WW II B-24 Liberator

familiar, in a metal machine that could fly into thousands of pieces at any moment. The book goes on to describe the men’s capture and two years of misery as prisoners of the Japanese empire.

It is a well-told story, only one of thousands of such tales arising from the Second World War, other wars, times of brutal hardship and deprivation, feats of sacrifice, endurance and brilliance — times when human courage enabled others to survive death and seemingly do the impossible.

Courage. Such a vital word. Yet like other words – gay, hero, tolerance, marriage, hate, even he and she – its meaning is falling victim to the tyranny of current media culture.

Early in July the former track and field star Bruce Jenner, who had a lot of expensive plastic surgery and hormone therapy and who now wants to be called Caitlyn and be treated as a female, accepted something called the Arthur Ashe Courage Award. 

The award is given by a sports television network to some notable figure, usually an athlete, for behavior that “transcends sports.” It is named for a great tennis player who unfortunately contracted HIV from a blood transfusion, and died from it.

Courageous?

One wonders if the award would have been named for him if he had died of cancer, rather than of a disease so closely linked to homosexuals, but that’s beside (if related to) the point. Let’s look at Jenner’s act of courage.

Jenner’s act of courage was to get the surgery, act like a woman, and get people to call him she and her.

Nor did he perform this heroic act in the comfortable safety of anonymity – you know, the world you and I live in every day. He did this while carrying all the added burdens and responsibilities of being a celebrity, a state of painful oppression that lesser people (like us) can never truly understand.

Yes, the Arthur Ashe Courage Award.

How did we go from courage meaning mental resilience in the face of death and terror, for the good of one’s fellow human beings, to it meaning getting everyone to play along with my personal fantasies?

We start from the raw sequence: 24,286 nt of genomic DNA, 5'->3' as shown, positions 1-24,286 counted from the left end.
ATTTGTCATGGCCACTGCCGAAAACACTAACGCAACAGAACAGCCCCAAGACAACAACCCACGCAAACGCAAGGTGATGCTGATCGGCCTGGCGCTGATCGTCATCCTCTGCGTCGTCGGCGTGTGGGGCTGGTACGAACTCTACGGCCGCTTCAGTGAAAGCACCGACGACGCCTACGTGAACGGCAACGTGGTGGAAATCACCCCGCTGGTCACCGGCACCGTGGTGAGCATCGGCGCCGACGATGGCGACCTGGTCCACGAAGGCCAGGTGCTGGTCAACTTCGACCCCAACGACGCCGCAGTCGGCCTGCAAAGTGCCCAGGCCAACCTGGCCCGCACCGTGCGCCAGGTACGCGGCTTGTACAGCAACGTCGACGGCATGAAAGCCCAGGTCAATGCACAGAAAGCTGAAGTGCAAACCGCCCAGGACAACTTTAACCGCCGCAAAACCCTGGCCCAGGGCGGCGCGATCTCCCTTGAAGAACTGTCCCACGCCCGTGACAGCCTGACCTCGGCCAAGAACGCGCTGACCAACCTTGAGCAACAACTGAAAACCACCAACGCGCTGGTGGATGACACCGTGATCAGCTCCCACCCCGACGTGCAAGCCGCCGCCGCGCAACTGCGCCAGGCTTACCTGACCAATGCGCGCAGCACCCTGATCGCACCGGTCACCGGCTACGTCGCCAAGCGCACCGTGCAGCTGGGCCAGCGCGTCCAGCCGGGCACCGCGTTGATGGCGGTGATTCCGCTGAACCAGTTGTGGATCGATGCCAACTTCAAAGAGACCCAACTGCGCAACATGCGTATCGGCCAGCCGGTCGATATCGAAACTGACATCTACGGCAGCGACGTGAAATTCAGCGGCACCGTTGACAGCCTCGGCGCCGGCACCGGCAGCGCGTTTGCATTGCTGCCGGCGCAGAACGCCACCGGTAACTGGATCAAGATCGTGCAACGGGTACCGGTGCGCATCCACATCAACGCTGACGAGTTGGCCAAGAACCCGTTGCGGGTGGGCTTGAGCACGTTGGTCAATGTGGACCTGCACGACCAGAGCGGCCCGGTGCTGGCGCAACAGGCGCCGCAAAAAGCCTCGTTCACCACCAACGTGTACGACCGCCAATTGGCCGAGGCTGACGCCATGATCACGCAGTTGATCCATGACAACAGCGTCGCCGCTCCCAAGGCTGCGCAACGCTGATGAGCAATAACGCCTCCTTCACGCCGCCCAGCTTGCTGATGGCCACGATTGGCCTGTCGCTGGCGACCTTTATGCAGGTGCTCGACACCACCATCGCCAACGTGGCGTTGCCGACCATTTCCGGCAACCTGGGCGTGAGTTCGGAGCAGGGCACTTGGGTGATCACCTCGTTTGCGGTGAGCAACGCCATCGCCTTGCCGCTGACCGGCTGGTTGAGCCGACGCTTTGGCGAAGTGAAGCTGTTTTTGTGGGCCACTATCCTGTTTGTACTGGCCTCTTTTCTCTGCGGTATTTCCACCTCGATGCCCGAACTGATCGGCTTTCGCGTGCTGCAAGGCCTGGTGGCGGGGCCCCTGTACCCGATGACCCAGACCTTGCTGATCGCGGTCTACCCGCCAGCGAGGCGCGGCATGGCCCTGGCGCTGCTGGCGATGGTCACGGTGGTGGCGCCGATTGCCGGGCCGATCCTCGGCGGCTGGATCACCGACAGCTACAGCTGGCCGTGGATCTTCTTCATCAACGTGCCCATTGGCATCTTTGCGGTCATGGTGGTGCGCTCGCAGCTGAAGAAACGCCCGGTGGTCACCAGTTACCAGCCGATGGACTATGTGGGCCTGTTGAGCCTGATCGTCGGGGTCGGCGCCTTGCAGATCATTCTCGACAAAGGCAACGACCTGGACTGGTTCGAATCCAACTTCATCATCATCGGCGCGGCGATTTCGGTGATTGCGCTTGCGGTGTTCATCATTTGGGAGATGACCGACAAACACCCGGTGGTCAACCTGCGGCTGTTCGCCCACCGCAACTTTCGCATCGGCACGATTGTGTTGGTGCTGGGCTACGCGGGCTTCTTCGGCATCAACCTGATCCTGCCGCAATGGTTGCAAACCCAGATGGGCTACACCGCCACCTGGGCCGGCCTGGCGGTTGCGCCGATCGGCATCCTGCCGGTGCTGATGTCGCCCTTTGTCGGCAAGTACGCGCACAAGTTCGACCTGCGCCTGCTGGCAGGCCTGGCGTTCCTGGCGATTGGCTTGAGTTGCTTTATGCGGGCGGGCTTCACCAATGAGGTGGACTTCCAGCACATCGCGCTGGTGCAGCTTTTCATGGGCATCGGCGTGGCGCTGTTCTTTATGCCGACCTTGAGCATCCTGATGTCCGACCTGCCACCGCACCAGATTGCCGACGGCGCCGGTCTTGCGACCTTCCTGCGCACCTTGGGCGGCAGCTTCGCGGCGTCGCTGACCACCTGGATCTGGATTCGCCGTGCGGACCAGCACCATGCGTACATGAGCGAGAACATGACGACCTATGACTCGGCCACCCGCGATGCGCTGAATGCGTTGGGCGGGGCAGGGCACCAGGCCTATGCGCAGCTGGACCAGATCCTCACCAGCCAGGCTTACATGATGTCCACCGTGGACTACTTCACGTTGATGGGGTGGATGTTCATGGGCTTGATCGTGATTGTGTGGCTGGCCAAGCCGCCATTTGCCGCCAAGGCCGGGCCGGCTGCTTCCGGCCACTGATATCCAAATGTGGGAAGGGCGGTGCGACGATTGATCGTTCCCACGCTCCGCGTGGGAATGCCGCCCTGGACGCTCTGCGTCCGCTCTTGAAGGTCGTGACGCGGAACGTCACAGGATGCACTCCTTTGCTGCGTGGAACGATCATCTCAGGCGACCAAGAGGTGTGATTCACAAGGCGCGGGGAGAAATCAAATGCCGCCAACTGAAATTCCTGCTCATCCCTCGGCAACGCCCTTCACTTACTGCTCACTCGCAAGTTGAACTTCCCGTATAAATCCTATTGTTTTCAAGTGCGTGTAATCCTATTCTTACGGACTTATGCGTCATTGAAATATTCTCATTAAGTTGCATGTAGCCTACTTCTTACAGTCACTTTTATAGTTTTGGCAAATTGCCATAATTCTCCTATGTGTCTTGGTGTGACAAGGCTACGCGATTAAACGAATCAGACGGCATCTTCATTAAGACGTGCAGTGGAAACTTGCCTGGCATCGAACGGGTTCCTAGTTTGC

There’s a difference there, between those two things.

And who got the Arthur Ashe Courage Award the previous year? Why, it was Michael Sam, the first gay guy to be drafted by the National Football League. Sam has since left the sport to focus on his mental health, although he got some consolation prizes: He was congratulated by President Barack Obama and got to be on Dancing with the Stars (not sure which one of those needed to go first).

Fortunately, the real world continues to provide real examples of real courage, not springing from fantasies, celebrity, or the media’s wishful thinking.

Heroism in France

In August three regular American guys, two of them military, were riding on a train in France when a Moroccan malcontent pulled out a rifle to start shooting people. Perhaps the malcontent was merely living out his own personal fantasy – some in the media probably had to ponder this – but the Americans weren’t about to indulge him. They rushed and tackled him and beat him unconscious, in spite of the fact that he had a loaded gun that could fire about ten bullets per second at 2,300 feet per second, and most likely saved the lives of many passengers.

A Brit and a Frenchman also helped in the takedown. Allies once again!

Courage.

The French train crew locked themselves into safe compartments when the trouble started, according to witnesses.

Not courage.

Don’t let the meaning of this vital word change. Don’t let it be expanded to include the frivolous, the freakish and the fake. The time will always come again when we need it, and the rare quality it describes, by the trainload.

ABOUT ALEC ROONEY

Alec Rooney serves as communications director for the Christian Action Network. He is a longtime journalist, with experience as a writer and editor at five daily newspapers over 25 years. An award-winning print copy editor and copy desk chief, he also works as a freelance academic book editor. He is a 1986 graduate of the University of the South in Sewanee, Tenn., and holds an M.A. in English from the University of Kentucky.